by Kiren Gopal
At a recent speech before the American Medical Association, President Obama expressed a concern for medical malpractice lawsuits and said that “we need to explore a range of ideas” to tackle the issue. However, the president hasn’t offered much in the way of clarification of his position on medical liability reform. The only indication was a reported comment of a White House spokeswoman who “pointed to his support as a senator for a mediation program known as ‘Sorry Works.’”
In 2006, then-Senators Obama and Clinton introduced MEDiC (National Medical Error Disclosure and Compensation). They wrote in the New England Journal of Medicine that the program would provide grant money to health care providers to “implement programs for disclosure and compensation.” In practice, this means that health care providers would disclose medical errors to the patient, offer an apology, and then try to negotiate compensation. Additionally, the data yielded from the program would be analyzed to determine best practices. The potential benefits of such a program are manifold: improved quality of care, more effective doctor-patient communication, and lower administrative and legal costs.
Successful implementations of similar models are in place at the University of Michigan Health System and the VA Hospital in Lexington, KY. These programs have drawn on scholarship “explaining the importance of apology,” writes Robert Leflar in the Yale Journal of Health Policy, Law & Ethics. Proponents “assert that contrary to long-standing assumptions of liability insurers and hospital defense lawyers, disclosure and apology have in fact the practical benefit of diffusing some of the dissatisfaction that leads to compensation claims…” And Professor Jonathan Todres notes that “[a] study published in the Lancet, the leading British medical journal, found that as many as 37% of medical malpractice plaintiffs reported that they would not have filed their lawsuits if their doctors had sincerely apologized instead of stone-walling…An apology facilitates patients’ emotional healing.”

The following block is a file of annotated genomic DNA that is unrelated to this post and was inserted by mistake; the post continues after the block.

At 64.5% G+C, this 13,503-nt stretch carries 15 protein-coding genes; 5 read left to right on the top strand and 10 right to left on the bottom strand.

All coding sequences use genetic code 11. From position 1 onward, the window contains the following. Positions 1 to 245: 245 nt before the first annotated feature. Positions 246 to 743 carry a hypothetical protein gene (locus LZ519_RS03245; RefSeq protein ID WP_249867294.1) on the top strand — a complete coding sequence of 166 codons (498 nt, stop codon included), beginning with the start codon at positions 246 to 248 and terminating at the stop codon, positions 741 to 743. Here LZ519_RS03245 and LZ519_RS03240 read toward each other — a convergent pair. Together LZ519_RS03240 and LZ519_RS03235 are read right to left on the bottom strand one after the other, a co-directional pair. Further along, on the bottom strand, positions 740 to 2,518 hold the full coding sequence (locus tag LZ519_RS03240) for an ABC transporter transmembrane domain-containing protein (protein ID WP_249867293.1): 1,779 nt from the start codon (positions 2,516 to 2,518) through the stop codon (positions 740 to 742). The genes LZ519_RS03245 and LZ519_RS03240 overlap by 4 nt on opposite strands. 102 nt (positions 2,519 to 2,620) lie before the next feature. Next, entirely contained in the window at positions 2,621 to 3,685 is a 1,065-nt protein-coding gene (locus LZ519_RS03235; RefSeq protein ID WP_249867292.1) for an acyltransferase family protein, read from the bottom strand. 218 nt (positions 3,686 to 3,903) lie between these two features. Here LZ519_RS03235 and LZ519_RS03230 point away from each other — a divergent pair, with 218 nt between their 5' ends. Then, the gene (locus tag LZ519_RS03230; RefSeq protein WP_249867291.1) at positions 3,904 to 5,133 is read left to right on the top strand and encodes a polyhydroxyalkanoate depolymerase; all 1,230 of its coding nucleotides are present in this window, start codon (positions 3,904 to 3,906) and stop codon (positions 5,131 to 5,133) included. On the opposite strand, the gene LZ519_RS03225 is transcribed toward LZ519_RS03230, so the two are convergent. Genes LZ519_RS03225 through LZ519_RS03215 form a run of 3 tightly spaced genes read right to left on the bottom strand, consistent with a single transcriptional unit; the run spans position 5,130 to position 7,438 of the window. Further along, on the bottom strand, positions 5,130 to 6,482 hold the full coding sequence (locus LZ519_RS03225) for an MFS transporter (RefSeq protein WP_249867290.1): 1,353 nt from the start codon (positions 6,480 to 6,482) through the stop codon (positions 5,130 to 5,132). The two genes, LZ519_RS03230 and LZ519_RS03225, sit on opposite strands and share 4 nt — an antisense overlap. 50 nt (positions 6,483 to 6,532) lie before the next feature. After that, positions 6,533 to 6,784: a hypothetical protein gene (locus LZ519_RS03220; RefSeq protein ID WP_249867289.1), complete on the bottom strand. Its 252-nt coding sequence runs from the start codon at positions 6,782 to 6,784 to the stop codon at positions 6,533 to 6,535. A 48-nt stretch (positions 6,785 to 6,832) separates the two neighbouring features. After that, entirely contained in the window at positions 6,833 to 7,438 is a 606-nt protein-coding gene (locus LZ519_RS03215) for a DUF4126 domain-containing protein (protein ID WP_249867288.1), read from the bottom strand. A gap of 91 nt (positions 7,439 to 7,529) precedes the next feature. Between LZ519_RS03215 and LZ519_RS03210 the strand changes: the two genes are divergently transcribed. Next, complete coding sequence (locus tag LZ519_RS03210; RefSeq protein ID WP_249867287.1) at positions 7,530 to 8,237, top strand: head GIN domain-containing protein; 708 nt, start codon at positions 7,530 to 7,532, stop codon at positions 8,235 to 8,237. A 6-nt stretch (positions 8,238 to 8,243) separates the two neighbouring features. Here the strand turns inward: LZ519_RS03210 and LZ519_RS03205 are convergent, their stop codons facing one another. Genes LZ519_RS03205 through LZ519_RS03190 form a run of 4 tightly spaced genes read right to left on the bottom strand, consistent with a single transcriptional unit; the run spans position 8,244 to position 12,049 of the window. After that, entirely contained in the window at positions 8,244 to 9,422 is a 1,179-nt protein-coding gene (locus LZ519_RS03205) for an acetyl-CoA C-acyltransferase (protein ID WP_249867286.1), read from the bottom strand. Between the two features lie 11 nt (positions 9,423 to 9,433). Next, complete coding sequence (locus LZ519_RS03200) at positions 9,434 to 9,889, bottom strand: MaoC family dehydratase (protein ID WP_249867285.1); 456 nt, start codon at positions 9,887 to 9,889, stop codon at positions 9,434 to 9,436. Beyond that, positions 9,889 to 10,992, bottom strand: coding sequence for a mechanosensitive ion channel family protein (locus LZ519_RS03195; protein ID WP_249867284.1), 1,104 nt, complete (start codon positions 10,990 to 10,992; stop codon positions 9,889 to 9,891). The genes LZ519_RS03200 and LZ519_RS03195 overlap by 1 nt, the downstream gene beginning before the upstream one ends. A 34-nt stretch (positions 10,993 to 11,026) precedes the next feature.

All of this is not to say that sorry works is a cure-all – or that any type of sorry works program would benefit patients. The details matter. Any federal legislation providing grants to set up these programs must ensure that the statute of limitations is tolled while negotiations for compensation are ongoing. A similar tolling requirement is contained in Vermont's sorry works program. Patients should also be encouraged to obtain legal counsel during negotiations. If safeguards are put in place to ensure that patients can still use the courts if they choose and not be disadvantaged by having gone through the sorry works process, then the program could work well. For patients, it could potentially offer an easier way to obtain needed compensation; for both patients and doctors it could reduce legal defense costs considerably; and most important, by producing information on best practices for patient safety, it would address the root cause of medical malpractice and improve the quality of care.